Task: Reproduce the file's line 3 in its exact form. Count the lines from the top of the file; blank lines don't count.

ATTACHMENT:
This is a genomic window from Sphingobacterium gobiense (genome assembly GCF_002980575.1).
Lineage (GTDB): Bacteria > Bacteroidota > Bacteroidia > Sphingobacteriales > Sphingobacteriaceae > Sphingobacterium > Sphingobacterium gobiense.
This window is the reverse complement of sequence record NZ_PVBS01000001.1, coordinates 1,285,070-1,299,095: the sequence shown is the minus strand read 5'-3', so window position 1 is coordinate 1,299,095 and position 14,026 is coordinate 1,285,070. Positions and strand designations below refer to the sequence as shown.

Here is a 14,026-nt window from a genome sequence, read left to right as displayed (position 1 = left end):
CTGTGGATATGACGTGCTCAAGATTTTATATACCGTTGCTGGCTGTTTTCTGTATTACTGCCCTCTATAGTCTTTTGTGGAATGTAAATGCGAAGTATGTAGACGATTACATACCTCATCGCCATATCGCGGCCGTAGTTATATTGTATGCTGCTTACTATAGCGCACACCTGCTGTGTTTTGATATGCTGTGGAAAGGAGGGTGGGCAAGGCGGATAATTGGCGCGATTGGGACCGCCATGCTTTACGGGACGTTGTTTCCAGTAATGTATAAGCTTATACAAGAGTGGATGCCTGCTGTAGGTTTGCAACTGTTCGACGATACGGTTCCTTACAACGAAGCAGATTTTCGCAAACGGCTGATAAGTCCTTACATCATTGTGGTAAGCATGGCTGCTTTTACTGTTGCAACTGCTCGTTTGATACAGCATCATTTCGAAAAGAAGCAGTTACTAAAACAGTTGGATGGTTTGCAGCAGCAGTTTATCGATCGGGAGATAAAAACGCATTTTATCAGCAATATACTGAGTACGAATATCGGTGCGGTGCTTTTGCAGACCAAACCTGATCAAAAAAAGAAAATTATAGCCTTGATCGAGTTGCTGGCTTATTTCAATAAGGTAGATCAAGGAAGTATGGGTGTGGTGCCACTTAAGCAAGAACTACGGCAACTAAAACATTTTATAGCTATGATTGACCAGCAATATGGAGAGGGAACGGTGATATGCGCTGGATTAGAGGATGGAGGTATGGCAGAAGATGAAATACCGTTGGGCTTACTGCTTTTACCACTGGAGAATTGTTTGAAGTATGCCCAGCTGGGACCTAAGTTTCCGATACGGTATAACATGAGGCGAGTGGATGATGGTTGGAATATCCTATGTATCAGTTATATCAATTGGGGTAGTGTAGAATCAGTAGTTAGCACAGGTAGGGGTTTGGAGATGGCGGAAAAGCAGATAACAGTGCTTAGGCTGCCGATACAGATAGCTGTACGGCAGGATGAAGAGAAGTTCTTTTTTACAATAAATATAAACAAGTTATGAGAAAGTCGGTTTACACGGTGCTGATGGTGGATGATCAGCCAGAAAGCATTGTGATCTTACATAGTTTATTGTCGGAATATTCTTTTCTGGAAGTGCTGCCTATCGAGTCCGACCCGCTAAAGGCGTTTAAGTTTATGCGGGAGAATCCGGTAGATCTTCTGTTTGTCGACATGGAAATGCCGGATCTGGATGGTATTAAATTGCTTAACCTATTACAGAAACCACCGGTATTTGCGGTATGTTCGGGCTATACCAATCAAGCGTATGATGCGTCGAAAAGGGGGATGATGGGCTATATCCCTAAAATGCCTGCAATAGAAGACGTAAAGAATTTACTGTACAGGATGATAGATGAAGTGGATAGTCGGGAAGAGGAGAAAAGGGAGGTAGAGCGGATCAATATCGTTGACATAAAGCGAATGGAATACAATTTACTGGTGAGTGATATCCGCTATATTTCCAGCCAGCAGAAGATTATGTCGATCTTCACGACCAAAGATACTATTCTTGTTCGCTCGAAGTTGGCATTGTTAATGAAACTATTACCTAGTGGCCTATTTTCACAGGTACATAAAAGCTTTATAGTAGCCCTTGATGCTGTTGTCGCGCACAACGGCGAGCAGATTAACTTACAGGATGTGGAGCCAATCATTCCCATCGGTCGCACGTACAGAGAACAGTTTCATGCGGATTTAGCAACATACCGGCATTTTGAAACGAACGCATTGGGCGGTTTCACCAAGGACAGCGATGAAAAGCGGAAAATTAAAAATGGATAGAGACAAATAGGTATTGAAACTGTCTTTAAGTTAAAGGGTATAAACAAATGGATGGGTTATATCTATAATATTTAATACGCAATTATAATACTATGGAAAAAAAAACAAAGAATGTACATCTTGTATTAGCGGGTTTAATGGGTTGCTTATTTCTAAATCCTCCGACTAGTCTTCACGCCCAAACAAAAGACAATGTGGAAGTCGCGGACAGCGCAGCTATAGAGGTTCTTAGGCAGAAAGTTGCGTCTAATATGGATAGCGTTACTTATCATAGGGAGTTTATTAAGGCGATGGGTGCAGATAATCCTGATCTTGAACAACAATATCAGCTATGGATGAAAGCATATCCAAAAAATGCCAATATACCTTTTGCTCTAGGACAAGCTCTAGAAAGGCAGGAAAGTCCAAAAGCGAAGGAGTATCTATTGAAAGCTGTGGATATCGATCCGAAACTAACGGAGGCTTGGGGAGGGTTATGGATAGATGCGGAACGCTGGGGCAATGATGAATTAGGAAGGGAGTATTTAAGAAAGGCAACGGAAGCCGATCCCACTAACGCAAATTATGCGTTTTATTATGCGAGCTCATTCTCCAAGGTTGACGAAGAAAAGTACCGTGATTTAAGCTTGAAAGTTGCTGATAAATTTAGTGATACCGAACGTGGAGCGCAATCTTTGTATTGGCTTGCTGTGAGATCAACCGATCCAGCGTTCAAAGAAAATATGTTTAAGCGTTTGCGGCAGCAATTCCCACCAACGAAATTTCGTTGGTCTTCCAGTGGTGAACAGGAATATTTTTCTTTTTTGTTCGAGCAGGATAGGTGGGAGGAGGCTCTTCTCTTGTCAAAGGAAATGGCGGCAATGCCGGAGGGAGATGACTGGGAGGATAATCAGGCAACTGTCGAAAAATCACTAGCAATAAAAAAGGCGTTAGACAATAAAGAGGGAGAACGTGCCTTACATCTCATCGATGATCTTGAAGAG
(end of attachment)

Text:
This window is the reverse complement of sequence record NZ_PVBS01000001.1, coordinates 1,285,070-1,299,095: the sequence shown is the minus strand read 5'-3', so window position 1 is coordinate 1,299,095 and position 14,026 is coordinate 1,285,070. Positions and strand designations below refer to the sequence as shown.